Am I In Trouble If I Don’t Carry Obamacare?

Yes, under certain circumstances

As is often the case, much of the general information available out there applies to the regular, U.S. resident.  Special rules, often hard to find, apply to expats. Sometimes the regular rule has pitfalls that exist solely because the person no longer lives in the U.S.

Do-you-not.jpgThe Affordable Care Act requires individuals to have qualifying health care coverage for each month of the year, or qualify for a coverage exemption, or you need to make a shared responsibility payment when filing their federal income tax returns.

General lore leads folks to believe that individuals living abroad are not subject to these rules.  Well, you are. An important exception exists, but it may not apply to the recent expat.  This may come as a surprise, come tax return time, or in the form of a notice from the IRS later on.

There is an exemption for U.S. citizens who are not physically present in the United States for at least 330 full days within a 12 month period. Those people are treated as having minimum essential coverage for that entire 12 month period regardless of whether they enroll in any health care coverage.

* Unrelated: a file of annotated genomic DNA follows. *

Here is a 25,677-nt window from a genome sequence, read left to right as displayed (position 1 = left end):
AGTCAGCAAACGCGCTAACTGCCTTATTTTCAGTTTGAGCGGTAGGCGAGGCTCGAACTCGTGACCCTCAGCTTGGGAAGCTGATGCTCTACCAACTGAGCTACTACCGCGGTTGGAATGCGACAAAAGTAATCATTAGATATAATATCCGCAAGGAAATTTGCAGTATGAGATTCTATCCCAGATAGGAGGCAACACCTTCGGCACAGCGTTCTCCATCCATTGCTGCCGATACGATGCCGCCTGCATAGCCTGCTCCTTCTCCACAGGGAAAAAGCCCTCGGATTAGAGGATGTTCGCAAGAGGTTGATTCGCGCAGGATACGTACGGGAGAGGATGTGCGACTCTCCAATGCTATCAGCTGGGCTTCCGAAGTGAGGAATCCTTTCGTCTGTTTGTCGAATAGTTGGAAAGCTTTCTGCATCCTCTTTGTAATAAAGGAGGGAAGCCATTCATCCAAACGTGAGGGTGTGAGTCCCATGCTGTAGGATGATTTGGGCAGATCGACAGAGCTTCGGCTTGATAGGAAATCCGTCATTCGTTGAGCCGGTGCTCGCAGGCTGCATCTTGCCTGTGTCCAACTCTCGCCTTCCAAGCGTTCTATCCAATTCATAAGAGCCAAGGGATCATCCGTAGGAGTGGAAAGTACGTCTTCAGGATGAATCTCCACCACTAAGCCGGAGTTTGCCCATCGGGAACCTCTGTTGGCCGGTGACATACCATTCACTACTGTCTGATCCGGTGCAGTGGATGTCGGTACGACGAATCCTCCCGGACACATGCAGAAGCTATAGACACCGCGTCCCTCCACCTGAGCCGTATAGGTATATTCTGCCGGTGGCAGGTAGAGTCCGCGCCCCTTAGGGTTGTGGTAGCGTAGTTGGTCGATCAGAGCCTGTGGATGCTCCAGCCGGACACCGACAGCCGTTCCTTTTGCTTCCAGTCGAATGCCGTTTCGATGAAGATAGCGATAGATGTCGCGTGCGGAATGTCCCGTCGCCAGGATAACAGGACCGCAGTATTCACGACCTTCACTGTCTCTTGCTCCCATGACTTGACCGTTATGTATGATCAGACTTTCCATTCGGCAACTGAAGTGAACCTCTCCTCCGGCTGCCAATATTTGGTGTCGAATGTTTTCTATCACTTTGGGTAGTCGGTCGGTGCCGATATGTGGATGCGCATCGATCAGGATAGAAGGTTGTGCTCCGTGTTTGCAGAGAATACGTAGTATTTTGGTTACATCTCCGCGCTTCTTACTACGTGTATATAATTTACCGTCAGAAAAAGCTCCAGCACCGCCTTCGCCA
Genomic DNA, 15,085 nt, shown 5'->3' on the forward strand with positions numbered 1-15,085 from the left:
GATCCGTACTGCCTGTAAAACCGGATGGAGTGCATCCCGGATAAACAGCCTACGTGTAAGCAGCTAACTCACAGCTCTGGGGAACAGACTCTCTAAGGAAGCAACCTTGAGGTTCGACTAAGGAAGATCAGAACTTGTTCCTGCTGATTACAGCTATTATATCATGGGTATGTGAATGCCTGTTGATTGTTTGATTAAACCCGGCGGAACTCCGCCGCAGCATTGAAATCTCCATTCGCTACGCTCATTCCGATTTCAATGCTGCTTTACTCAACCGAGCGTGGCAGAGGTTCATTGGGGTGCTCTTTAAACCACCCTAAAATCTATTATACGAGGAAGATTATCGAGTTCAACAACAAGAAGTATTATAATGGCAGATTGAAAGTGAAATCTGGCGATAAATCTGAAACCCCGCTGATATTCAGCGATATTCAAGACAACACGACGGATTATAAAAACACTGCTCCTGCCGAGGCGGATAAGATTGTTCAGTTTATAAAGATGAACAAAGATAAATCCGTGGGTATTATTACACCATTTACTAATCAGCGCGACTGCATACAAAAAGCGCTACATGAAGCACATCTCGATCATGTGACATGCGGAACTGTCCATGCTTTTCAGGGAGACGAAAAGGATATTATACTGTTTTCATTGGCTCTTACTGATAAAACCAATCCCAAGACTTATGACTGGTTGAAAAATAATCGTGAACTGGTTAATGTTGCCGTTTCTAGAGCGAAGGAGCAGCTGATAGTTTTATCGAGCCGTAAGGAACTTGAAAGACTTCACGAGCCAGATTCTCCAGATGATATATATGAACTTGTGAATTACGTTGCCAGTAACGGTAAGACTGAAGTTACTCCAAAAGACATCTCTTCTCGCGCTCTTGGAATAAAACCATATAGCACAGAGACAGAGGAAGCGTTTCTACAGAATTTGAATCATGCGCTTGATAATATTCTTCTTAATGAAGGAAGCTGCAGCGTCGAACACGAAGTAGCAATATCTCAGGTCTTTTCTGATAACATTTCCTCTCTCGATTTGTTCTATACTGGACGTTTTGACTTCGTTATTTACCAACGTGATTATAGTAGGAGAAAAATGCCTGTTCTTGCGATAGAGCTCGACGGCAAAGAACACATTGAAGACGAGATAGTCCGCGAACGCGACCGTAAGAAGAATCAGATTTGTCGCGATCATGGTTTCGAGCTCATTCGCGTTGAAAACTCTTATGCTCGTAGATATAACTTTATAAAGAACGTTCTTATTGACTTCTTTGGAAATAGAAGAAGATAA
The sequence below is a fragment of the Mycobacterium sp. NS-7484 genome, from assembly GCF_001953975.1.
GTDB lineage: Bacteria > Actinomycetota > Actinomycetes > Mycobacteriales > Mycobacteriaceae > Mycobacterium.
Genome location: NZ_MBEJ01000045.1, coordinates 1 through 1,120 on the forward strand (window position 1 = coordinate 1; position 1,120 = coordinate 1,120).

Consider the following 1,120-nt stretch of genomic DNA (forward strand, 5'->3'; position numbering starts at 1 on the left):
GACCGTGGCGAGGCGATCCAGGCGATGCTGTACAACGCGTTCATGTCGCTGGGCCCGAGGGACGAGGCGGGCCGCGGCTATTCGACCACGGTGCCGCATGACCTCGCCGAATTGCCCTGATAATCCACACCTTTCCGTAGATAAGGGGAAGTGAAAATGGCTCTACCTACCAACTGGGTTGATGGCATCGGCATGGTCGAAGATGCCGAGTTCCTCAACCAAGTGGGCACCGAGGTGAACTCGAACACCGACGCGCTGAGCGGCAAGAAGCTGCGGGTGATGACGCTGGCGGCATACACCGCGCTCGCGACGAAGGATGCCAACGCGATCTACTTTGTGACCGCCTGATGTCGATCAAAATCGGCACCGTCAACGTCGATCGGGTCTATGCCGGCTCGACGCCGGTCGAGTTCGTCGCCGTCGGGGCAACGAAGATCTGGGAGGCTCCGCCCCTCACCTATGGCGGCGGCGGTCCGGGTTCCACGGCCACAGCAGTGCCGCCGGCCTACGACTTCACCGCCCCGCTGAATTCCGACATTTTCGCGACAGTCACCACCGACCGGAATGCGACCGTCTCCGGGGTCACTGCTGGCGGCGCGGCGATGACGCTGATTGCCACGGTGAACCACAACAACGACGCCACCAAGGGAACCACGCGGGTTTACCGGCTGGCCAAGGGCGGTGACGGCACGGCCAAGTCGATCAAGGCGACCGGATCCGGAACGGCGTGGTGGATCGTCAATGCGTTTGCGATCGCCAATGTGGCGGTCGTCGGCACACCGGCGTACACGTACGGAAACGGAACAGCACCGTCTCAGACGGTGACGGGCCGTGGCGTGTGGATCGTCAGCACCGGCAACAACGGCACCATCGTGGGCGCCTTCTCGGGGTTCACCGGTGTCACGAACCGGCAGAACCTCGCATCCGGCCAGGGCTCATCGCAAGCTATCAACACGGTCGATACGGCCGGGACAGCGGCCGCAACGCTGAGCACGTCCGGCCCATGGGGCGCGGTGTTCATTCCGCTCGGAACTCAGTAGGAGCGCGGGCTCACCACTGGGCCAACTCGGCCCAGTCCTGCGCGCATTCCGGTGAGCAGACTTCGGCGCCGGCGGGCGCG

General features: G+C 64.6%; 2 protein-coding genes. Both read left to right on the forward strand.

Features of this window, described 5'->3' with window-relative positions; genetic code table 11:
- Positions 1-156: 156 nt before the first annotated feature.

Also, U.S. citizens who are bona fide residents of a foreign country (or countries) for an entire taxable year are treated as having minimum essential coverage for that year and are not required to have Obamacare coverage or make the shared responsibility payment.

As you can see, there may be a gap between the time you move to Mexico and the time you qualify for one of the exemptions above.  It is important to keep that in mind to avoid an unpleasant surprise later on.

If these conditions sound familiar, it’s because they are borrowed from the part of the IRS code that deals with foreign exclusions of foreign income, and the tests to qualify for it, the physical presence and bona fide residence tests. But one does not need to claim foreign income exclusion to qualify for the Obamacare shared responsibility payment exemption. Compliance is reported with the federal income tax return on IRS form 8965.

When you move overseas, consider keeping your existing coverage or take the payment due into account until you qualify for the overseas resident exception.

 Forewarned is forearmed!

Orlando Gotay is a California licensed tax attorney (with a Master of Laws in Taxation) admitted to practice before the IRS, the U.S. Tax Court and other taxing agencies.  His love of things Mexican has led him to devote part of his practice to the tax matters of U.S. expats in Mexico.  He can be reached at